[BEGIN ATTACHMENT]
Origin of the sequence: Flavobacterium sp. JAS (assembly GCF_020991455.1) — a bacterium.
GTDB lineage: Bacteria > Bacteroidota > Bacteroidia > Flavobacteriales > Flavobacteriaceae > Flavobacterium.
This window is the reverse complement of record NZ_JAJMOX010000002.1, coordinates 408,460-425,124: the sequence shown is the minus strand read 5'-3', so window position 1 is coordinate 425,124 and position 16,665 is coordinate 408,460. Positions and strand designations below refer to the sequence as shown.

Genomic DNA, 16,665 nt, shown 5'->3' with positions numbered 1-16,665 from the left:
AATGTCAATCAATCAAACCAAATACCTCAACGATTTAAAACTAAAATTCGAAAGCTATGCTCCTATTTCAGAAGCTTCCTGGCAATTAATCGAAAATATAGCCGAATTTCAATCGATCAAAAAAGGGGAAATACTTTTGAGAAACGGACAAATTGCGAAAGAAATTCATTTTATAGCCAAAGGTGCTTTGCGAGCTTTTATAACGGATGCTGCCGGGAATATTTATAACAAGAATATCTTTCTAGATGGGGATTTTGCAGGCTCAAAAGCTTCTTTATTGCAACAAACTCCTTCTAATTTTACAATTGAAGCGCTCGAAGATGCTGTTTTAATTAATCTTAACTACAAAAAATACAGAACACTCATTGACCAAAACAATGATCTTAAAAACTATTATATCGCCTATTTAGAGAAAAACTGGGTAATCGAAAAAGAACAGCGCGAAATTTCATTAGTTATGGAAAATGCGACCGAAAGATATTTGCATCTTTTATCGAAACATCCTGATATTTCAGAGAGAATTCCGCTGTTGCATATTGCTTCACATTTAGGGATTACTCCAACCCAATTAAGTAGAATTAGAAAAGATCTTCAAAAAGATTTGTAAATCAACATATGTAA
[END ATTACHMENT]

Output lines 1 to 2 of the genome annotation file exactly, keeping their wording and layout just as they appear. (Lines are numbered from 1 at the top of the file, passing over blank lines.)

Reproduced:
Origin of the sequence: Flavobacterium sp. JAS (assembly GCF_020991455.1) — a bacterium.
GTDB lineage: Bacteria > Bacteroidota > Bacteroidia > Flavobacteriales > Flavobacteriaceae > Flavobacterium.